- This line is said repeatedly in Beautiful Creatures.
- Just after Honor Harrington has made her grand escape from the prison planet Hades with over half a million escapees, apparently coming back from the dead to do so, Rob Pierre and Oscar St. Just discuss her apparent ability to have been in just the right spots to screw with Haven's war planning for a decade or more. Pierre admits that half his strategic analysts believe it's just coincidence. The other half think she's in league with Satan.
- In Dorothy Gilman's The Clairvoyant Countess, Madame Karitska discusses the possibility with Mr. Faber-Jones, that his meeting with a criminal, enabling his capture, was no coincidence.
- Comes up several times in The Wheel of Time, in particular thanks to three incredibly powerful ta'veren traipsing around, distorting probability with their presence. Invoked memorably when Verin tried for days to leave a particular town but was repeatedly flummoxed by random delays, until finally she decided that she was supposed to be there and settled down to see who would show up. In broader terms, resident pragmatist Gareth Bryne sums it up:
Once is happenstance, twice coincidence, three times a conspiracy.
- In Andre Norton's Catseye, Dragur observes that one coincidence is so beneficial as to almost make him believe in Fate.
- In Bryan Miranda's The Journey to Atlantis, the main characters' ship sinks during a violent thunderstorm, which strands them on the island. Obviously, it wasn't just a normal storm, but was created by Loki to get the kids on the island so he could have his twisted fun with them.
- In the Japanese-occupied San Francisco of Philip K. Dick's The Man in the High Castle, there are no coincidences. There is only the Tao, and its messenger the I-Ching.
- Flight To The Lonesome Place: Anna Maria Rosalita believed this, especially with Ronnie making his way to the ship on which she was on.
- This is a central belief of the two cults featured in The Tenets of Futilism. The titular cult believes there are two gods, one representing fortune and the other misfortune, who fight for control of humanity's fate. The gods are known as Crescis and Decrescis, respectively. Everything that happens is ultimately a result of one of their wills. Nothing is truly random. Sasha, the novel's protagonist, doesn't initially buy the cult's teachings. That changes after a few very unlikely coincidences occur. So unlikely, in fact, they leave her believing they're not coincidences at all. Sasha ends starting a cult of her own known as the Disciples of Waxing (or Waxers). Their belief system is much the same as the Futilists, only with a few changes Sasha makes to fit her ideals. Waxers believe that Crescis overcame his twin brother on December 21st 2012 when he prevented the Mayan apocalypse from occurring.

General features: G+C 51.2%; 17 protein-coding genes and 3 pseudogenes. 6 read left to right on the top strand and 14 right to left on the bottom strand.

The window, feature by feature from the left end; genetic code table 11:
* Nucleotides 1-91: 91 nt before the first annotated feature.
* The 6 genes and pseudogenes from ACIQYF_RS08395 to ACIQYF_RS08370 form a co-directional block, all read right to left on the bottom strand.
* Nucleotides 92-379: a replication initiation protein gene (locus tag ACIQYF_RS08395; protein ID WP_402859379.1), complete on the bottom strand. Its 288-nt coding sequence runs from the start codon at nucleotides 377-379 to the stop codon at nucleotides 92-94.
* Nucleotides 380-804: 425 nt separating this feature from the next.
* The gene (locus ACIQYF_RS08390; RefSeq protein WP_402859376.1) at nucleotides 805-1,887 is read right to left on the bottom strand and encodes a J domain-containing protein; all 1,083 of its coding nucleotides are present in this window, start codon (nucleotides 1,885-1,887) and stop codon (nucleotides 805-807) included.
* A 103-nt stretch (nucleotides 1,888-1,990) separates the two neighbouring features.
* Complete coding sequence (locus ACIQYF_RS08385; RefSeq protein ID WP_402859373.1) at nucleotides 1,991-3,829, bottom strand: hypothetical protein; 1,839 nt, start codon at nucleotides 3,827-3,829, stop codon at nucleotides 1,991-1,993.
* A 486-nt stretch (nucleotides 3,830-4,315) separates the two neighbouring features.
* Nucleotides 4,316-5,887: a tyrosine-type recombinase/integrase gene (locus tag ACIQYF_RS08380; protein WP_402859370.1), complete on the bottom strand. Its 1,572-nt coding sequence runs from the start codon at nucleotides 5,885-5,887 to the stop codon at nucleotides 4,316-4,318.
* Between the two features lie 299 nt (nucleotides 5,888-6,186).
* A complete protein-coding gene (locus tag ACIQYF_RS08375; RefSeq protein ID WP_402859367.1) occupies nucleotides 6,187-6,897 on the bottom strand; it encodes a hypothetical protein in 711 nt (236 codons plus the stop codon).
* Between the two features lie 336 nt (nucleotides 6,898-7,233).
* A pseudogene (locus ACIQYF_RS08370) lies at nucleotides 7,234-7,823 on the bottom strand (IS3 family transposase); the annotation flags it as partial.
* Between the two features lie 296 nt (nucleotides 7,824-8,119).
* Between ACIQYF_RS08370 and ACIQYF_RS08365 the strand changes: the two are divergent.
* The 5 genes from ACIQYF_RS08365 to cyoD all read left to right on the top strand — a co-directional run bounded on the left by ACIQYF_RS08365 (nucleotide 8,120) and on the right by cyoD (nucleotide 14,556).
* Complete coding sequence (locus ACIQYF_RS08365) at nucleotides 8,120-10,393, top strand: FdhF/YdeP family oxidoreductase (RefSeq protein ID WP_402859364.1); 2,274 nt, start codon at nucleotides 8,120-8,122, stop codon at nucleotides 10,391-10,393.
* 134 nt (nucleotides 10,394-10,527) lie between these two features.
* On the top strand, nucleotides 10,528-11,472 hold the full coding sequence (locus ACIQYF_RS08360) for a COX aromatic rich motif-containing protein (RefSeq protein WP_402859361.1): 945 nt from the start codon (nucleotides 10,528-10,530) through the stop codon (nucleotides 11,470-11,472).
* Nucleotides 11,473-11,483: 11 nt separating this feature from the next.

- Used and justified in the first Pandora Jones book. One of Pandora's more vivid apocalypse memories is of a little girl in a white dress, playing with a doll, who coughed up so much blood that her dress turned red. When she reads Cara's diary, she finds that Cara remembered the exact same thing, and when she later talks to Sanjit, she finds that he remembers the same thing. Given that the three of them came from completely different places, Pan concludes that their remembering the exact same scenario is possible, but just too unlikely to be believable, and it's part of the evidence that leads Pan to conclude that the memories are fake, as is the School.
- A theme in Shadow Song, in which Avrum Feldman in particular believes very strongly in destiny. In particular, he claims it's no coincidence that he should meet and form an Intergenerational Friendship with the protagonist, Bobo Murphy, despite the meeting occurring in an unlikely place and the 51 years between their ages.
- In Burn Me Deadly, the protagonist acts on the assumption that this is the case, but actually, it's specifically averted — most things are connected, but not everything. Eddie assumes that the murder of Mother Bennings was orchestrated by the same people whose attack Mother Bennings healed him from, and not the marginally-connected guy who Gary Bunson is planning to execute. In fact, it really is the open-and-shut case Gary thinks it is, and the killer's choice of victim had nothing to do with a connection to Eddie.